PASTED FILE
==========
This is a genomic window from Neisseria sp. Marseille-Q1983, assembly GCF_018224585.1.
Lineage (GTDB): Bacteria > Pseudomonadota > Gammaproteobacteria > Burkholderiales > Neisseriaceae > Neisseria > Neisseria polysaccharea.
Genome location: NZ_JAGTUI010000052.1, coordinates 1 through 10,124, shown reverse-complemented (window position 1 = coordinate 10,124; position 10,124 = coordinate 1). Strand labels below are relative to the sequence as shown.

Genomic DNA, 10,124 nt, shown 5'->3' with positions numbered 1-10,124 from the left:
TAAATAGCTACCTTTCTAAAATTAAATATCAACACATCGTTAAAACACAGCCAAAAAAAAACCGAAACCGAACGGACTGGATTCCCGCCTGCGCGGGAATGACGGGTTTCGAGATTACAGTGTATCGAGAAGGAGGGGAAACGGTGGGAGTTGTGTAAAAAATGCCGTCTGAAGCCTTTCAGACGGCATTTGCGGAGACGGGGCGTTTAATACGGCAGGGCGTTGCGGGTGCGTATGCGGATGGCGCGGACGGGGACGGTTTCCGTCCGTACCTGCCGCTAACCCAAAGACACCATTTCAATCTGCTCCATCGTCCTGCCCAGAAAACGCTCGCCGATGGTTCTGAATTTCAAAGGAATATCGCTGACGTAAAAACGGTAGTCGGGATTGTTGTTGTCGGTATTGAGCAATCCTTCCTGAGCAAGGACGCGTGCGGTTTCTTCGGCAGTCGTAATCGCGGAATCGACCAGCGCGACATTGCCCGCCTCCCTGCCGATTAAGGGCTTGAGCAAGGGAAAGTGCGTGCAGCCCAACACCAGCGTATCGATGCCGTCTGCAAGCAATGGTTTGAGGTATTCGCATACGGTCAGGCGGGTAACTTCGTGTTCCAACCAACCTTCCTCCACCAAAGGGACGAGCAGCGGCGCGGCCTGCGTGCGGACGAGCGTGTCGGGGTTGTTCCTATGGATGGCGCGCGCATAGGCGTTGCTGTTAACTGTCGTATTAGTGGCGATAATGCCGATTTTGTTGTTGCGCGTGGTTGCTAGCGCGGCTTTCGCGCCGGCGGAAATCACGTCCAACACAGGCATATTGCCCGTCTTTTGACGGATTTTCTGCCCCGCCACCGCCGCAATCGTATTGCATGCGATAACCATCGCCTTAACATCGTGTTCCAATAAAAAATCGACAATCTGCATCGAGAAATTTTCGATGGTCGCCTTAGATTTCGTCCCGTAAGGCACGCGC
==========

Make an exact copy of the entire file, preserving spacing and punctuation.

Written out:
This is a genomic window from Neisseria sp. Marseille-Q1983, assembly GCF_018224585.1.
Lineage (GTDB): Bacteria > Pseudomonadota > Gammaproteobacteria > Burkholderiales > Neisseriaceae > Neisseria > Neisseria polysaccharea.
Genome location: NZ_JAGTUI010000052.1, coordinates 1 through 10,124, shown reverse-complemented (window position 1 = coordinate 10,124; position 10,124 = coordinate 1). Strand labels below are relative to the sequence as shown.

Genomic DNA, 10,124 nt, shown 5'->3' with positions numbered 1-10,124 from the left:
TAAATAGCTACCTTTCTAAAATTAAATATCAACACATCGTTAAAACACAGCCAAAAAAAAACCGAAACCGAACGGACTGGATTCCCGCCTGCGCGGGAATGACGGGTTTCGAGATTACAGTGTATCGAGAAGGAGGGGAAACGGTGGGAGTTGTGTAAAAAATGCCGTCTGAAGCCTTTCAGACGGCATTTGCGGAGACGGGGCGTTTAATACGGCAGGGCGTTGCGGGTGCGTATGCGGATGGCGCGGACGGGGACGGTTTCCGTCCGTACCTGCCGCTAACCCAAAGACACCATTTCAATCTGCTCCATCGTCCTGCCCAGAAAACGCTCGCCGATGGTTCTGAATTTCAAAGGAATATCGCTGACGTAAAAACGGTAGTCGGGATTGTTGTTGTCGGTATTGAGCAATCCTTCCTGAGCAAGGACGCGTGCGGTTTCTTCGGCAGTCGTAATCGCGGAATCGACCAGCGCGACATTGCCCGCCTCCCTGCCGATTAAGGGCTTGAGCAAGGGAAAGTGCGTGCAGCCCAACACCAGCGTATCGATGCCGTCTGCAAGCAATGGTTTGAGGTATTCGCATACGGTCAGGCGGGTAACTTCGTGTTCCAACCAACCTTCCTCCACCAAAGGGACGAGCAGCGGCGCGGCCTGCGTGCGGACGAGCGTGTCGGGGTTGTTCCTATGGATGGCGCGCGCATAGGCGTTGCTGTTAACTGTCGTATTAGTGGCGATAATGCCGATTTTGTTGTTGCGCGTGGTTGCTAGCGCGGCTTTCGCGCCGGCGGAAATCACGTCCAACACAGGCATATTGCCCGTCTTTTGACGGATTTTCTGCCCCGCCACCGCCGCAATCGTATTGCATGCGATAACCATCGCCTTAACATCGTGTTCCAATAAAAAATCGACAATCTGCATCGAGAAATTTTCGATGGTCGCCTTAGATTTCGTCCCGTAAGGCACGCGC